The prevailing vision of tomorrow's local government predicts widespread electronic access to information and services. Online town meetings and debates, video conferencing, telemedicine, telework and e-mail are expected to improve government service and responsiveness.
Yet, today, many local governments struggle to cope with technological change and may lack necessary tools and training. Greater efficiency and success depend on how well information is used. Thus, there is an increasing demand to analyze the data in mainframes, desktop computers, mobile computers and paper files.
Getting to the data and extracting meaningful information from it has been always a problem for local agencies. Whether it is processing health-care claims, identifying crime suspects or implementing welfare reform, agencies now require greater access to data and an increased ability to evaluate and work with it. Many software products and technologies are making this process easier.
Geographic Information Systems
A lot of government data points to a location -- a traffic light, a fire scene, flood damage, high-crime areas, etc. Computerized data can be mapped with a geographic information system (GIS) to simplify access and interpretation of complex data.
Perhaps this is most evident in an emergency. In January, a devastating ice storm caused widespread damage across New York and New England. Local, state and federal officials used GIS to collect data, allocate resources and provide vital information to emergency crews. GIS helped identify the areas hardest hit, helped in mission planning, provided road information and assisted the various jurisdictions in coordinating their efforts.
For additional information, contact MapInfo at 800/327-8627 or online at
Today's project management software not only runs task-scheduling applications, it also gives the user a graphical view of the relationships between tasks. Many programs -- Microsoft Office, Claris Works Office, Lotus SmartSuite, etc. -- include scheduling and other project-management functions.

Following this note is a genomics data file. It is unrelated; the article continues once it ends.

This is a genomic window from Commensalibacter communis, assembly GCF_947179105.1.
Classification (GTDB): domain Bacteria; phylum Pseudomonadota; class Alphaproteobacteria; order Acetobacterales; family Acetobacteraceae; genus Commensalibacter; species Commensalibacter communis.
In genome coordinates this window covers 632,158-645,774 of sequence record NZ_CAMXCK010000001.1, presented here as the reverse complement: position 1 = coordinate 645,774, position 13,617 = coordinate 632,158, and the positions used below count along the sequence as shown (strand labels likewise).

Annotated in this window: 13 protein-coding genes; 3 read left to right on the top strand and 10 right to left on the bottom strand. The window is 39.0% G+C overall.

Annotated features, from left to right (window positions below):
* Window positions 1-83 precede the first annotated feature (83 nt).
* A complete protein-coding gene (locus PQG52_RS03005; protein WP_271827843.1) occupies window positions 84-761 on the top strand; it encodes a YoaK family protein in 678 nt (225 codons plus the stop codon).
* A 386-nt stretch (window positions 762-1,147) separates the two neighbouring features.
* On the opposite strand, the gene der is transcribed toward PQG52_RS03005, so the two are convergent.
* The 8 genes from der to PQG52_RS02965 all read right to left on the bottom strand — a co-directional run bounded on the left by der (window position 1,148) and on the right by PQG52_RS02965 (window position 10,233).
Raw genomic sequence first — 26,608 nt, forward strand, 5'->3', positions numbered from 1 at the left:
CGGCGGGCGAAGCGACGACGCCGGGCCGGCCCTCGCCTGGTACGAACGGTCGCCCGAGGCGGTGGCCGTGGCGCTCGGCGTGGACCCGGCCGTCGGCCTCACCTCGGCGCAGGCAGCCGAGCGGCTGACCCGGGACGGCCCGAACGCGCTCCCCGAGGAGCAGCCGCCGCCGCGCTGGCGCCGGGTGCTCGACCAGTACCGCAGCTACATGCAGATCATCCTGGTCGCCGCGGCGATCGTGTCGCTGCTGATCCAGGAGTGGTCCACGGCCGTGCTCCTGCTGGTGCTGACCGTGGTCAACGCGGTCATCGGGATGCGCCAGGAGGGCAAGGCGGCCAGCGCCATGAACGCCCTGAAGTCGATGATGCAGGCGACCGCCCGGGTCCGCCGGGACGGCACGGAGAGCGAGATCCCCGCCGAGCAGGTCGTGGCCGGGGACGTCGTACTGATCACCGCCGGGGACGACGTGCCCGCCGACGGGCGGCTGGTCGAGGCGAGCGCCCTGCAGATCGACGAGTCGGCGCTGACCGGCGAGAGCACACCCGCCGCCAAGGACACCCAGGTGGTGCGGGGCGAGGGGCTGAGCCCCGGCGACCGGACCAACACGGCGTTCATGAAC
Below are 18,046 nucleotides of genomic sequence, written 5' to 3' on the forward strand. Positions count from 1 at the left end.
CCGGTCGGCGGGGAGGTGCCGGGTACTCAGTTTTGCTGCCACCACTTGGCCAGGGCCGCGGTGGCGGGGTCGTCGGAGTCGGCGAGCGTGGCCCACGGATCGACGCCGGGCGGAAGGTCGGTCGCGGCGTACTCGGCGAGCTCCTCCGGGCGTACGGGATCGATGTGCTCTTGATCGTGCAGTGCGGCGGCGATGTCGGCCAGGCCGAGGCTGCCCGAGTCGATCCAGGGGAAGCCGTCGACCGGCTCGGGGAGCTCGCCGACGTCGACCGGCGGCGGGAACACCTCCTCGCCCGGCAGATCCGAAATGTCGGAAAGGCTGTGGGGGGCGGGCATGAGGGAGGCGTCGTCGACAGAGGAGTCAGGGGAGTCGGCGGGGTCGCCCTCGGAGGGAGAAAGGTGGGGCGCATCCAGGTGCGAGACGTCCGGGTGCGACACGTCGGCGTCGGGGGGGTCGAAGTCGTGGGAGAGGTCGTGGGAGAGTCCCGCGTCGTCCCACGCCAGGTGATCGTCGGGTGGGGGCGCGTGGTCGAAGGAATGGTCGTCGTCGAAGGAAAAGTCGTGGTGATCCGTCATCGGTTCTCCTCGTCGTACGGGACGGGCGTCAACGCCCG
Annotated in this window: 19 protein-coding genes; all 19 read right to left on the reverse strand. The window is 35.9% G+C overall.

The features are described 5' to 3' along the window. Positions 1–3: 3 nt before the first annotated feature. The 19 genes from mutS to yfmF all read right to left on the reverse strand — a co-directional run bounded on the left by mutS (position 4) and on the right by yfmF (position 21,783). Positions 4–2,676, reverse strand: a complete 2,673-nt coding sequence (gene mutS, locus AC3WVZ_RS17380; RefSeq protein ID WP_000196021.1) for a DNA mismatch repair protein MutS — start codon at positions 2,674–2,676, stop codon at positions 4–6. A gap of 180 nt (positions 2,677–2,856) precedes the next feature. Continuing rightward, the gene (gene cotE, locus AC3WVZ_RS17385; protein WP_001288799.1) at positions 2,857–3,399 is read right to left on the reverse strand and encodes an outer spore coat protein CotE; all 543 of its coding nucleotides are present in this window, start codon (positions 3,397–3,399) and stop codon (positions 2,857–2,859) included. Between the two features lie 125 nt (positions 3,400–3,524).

Eagle Software's Predesign, Planning & Management series provides solutions for planning and managing projects. It features AutoCAD, AutoCAD map, ADE, ArcCAD, ArcView and Rasterex. It includes management programs for water systems, parcel records, land-use planning, storm sewers, street maintenance, building/leasing, natural gas pipelines, telephone systems and electrical distribution.
For additional information, contact Eagle Point Software at 800/678-6565. Project management information may be found online at:
Many accounting and financial tools that have worked well for business can be useful to local government as well. USL Municipality Financials offers specialized options to meet the accounting needs of state and local government agencies. The following modules are available:
* FUND SQL accounting suite: a general ledger, accounts payable, accounts receivable, purchase orders, purchase requisitions and administrator's control system;
*Integrated Business solutions: job cost, inventory control and check reconciliation; and
* Integrated partner solutions: advanced financial reporting, human resources and payroll, fixed assets, and budgeting and allocations.
For additional information, contact USL Financials at 800/800-0768. Financial management system information may be found online at:
Economic, social and political trends are threatening tax revenues of many local governments. Agencies increasingly focus resources to streamline the entire tax process.
Toledo, Ohio, uses MITIS, a tax administration system for return processing, taxpayer registration, taxpayer accounting and case management of profit, and income and withholding taxes. The program integrates taxpayer registration, collections, remittance processing, audits and other systems so they can